else to do. The job of the financial professional is to educate in this respect
and truly look out for the interests of the client.
That leads us to the undeniable potential for conflicts
of interest. After all, the broker/dealer is in business to make money
executing transactions. The investment adviser is in business to make money
charging for advice. If the client is told that it is in his best interest to
keep the money in the existing plan, or transfer it to the new employer’s plan,
it is doubtful that any compensation will be realized by the firm. No one likes
to work for nothing, but that will happen frequently when the clearest choice
for the customer puts no money in the adviser’s pocket.
The January 9 SEC letter stated, "Investment
advisers and broker-dealers may have incentives to recommend that the assets be
placed with an IRA or other alternative offered by a financial services
firm." FINRA’s concluding statement under conflicts of interest in Notice 13-45 expressed the same idea: “A
financial adviser has an economic incentive to encourage an investor to roll
plan assets into an IRA that he will represent as either a broker/dealer or an
investment adviser representative.”
Avoiding conflicts of interest are done in
two basic ways.
Of course, making recommendations is nothing
new under FINRA Rules. Rule 2111 goes into great depth regarding the procedures
and information necessary to make suitable recommendations. In that vein, FINRA
has made it clear that recommending IRA rollovers is no different from making
any other recommendation to a client; it must be suitable when taking into
consideration the client’s needs and objectives, as well as all of the relevant
factors. One additional consideration is that following the recommendation to
roll over the assets, in most cases, there will be a substantial portion
liquidated and reinvested into new securities. The exchange must, of course, be
This can call for enhanced suitability
monitoring. Some firms will want to create exception reports whenever IRA funds
reach a designated threshold. Others will require clients to complete special
disclosure forms, not unlike those used with penny stocks. Some firms have
limited their activity in this area to educational services only. If this is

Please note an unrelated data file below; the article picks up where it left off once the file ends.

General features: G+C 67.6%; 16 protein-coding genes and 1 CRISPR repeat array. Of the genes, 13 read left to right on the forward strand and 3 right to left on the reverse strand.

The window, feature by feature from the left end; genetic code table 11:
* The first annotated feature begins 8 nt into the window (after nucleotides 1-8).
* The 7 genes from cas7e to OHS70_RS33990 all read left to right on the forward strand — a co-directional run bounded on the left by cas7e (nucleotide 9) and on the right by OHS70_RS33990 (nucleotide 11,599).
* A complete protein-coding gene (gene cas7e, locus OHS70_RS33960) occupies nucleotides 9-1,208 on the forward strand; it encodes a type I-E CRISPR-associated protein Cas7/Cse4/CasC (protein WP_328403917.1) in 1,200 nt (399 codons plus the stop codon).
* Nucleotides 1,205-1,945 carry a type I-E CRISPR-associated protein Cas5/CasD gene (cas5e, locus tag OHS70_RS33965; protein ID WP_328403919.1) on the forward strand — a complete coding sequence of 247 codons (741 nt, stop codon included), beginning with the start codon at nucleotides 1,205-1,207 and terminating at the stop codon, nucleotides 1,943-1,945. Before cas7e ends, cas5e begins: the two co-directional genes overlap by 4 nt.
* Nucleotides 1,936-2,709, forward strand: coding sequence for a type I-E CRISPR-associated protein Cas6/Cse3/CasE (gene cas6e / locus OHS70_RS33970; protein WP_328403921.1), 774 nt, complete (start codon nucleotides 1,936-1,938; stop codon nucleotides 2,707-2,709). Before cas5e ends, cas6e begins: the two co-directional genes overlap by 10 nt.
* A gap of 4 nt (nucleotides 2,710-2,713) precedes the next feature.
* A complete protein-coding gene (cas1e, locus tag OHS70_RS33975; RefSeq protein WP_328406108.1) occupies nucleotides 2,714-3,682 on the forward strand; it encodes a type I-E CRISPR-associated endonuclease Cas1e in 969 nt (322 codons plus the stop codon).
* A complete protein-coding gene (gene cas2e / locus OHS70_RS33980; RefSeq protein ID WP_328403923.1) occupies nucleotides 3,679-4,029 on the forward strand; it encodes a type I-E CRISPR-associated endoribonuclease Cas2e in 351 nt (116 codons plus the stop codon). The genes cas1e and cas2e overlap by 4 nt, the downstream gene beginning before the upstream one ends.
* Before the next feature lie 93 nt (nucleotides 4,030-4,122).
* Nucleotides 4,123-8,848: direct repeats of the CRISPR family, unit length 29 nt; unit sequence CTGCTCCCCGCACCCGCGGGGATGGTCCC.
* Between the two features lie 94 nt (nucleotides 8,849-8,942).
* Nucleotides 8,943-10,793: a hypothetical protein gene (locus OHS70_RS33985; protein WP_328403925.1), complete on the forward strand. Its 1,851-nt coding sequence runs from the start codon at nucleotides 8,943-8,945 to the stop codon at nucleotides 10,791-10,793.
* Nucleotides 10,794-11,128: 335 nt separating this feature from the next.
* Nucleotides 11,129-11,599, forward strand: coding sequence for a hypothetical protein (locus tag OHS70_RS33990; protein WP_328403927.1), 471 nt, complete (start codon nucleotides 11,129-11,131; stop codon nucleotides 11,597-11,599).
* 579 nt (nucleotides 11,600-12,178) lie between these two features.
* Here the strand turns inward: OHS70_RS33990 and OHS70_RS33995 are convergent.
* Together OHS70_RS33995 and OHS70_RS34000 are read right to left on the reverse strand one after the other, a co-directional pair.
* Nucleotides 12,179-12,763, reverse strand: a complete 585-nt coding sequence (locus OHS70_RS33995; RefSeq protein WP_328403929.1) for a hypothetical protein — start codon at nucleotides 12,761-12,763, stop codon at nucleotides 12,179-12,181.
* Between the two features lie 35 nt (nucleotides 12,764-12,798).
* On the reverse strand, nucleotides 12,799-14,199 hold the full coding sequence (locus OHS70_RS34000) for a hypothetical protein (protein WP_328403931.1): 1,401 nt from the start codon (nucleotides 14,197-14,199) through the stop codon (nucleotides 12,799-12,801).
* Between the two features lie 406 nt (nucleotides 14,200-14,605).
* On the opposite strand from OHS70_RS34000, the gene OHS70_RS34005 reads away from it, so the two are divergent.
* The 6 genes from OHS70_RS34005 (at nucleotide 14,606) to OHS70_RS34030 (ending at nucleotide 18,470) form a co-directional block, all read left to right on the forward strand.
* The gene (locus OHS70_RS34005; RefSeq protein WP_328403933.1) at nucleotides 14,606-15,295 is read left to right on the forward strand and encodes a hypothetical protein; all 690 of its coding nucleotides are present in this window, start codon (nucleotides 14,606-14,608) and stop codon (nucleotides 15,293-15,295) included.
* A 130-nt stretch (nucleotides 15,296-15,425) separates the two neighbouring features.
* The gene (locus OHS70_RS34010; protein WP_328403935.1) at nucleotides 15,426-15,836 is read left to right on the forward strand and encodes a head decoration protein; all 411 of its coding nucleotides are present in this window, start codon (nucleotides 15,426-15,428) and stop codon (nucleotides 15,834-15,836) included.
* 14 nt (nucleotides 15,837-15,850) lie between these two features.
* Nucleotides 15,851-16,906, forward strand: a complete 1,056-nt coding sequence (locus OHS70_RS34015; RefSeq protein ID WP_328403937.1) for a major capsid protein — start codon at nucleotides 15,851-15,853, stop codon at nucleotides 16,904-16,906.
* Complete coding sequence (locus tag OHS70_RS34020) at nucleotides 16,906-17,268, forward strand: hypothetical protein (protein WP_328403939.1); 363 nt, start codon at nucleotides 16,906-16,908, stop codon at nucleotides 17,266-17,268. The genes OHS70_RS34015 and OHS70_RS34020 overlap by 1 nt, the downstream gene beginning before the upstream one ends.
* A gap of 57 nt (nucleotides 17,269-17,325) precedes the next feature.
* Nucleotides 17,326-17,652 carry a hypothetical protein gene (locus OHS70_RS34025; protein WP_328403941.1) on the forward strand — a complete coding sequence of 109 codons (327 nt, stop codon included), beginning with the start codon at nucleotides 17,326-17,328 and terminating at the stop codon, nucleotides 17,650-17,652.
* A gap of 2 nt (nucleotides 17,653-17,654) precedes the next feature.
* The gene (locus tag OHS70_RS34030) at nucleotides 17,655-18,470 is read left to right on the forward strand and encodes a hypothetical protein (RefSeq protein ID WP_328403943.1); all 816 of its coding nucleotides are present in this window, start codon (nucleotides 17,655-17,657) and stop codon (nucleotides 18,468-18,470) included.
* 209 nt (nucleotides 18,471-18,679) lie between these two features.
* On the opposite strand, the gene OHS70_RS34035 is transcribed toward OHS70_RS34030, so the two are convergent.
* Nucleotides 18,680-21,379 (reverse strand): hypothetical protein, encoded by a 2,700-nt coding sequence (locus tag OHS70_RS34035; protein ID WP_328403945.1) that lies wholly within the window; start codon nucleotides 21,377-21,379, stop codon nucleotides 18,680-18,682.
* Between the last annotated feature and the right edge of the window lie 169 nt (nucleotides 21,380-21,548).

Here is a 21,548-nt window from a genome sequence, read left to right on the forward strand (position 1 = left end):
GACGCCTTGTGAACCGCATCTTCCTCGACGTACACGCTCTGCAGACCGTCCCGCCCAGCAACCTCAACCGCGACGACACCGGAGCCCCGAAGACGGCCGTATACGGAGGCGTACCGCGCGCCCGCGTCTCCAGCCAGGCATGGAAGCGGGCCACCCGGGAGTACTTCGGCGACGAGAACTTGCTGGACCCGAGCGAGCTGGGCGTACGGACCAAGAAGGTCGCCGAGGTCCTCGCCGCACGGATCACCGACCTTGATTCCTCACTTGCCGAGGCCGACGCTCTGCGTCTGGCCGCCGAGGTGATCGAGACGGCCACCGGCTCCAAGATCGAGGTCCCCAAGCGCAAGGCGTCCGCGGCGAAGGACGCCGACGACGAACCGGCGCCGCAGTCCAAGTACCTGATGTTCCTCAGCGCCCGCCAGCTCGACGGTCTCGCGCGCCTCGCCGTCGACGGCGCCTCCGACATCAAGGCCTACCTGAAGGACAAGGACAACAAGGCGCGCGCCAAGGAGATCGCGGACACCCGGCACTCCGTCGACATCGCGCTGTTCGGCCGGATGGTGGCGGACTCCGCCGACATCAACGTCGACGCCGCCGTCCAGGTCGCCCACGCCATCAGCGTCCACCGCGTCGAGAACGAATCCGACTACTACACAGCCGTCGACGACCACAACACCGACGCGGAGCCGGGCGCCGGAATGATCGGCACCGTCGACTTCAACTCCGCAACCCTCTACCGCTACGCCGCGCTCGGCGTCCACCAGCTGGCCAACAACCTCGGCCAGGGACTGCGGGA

the case, training must include steps to take to avoid statements coming under
Rule 2111 and, therefore, triggering the suitability requirements. This is
generally done by ensuring that all material is checked and that no
recommendations are made.
Another stated concern of both FINRA and the
SEC is the use of advertising or other promotional materials urging clients to
roll over their retirement plan assets. FINRA Rule 2210 deals with
communication with the public and requires that misleading or incomplete
information may not be disseminated. As stated earlier, when referring to the
GAO report, there is much more in the way of information presented dealing with
why and how you should roll over than keeping the plan. Furthermore,
advertisements promising “fee-free IRAs” can be misleading if the charges are
bundled into other costs. Just as with
any other communications under Rule 2210, the communication may be deemed
misleading if it omits information needed to cause the description to be fair
and balanced in terms of its comparison to other options. So, if the example of
the “fee-free” account contained a statement in close proximity, in similar
type size, stating “other account fees and charges may apply,” FINRA would find
The final step in compliance is proper
supervision. NASD Rule 3010 (one of the few remaining rules that has not been
converted to a FINRA rule) requires that all member firms have adequate
supervisory procedures to monitor compliance with all applicable rules. The key
tool is the firm’s Written Supervisory Procedures (WSP) manual.
If the firm is going to be promoting or
otherwise handling IRA rollovers, the WPS must specifically deal with how the
firm is going to supervise and train personnel, as well as the controls put in
place to ensure that suitability standards are kept.
Lowenstein is a full-time faculty member
at Kaplan University. The views expressed in this article are solely those of
the author and do not represent the view of Kaplan University.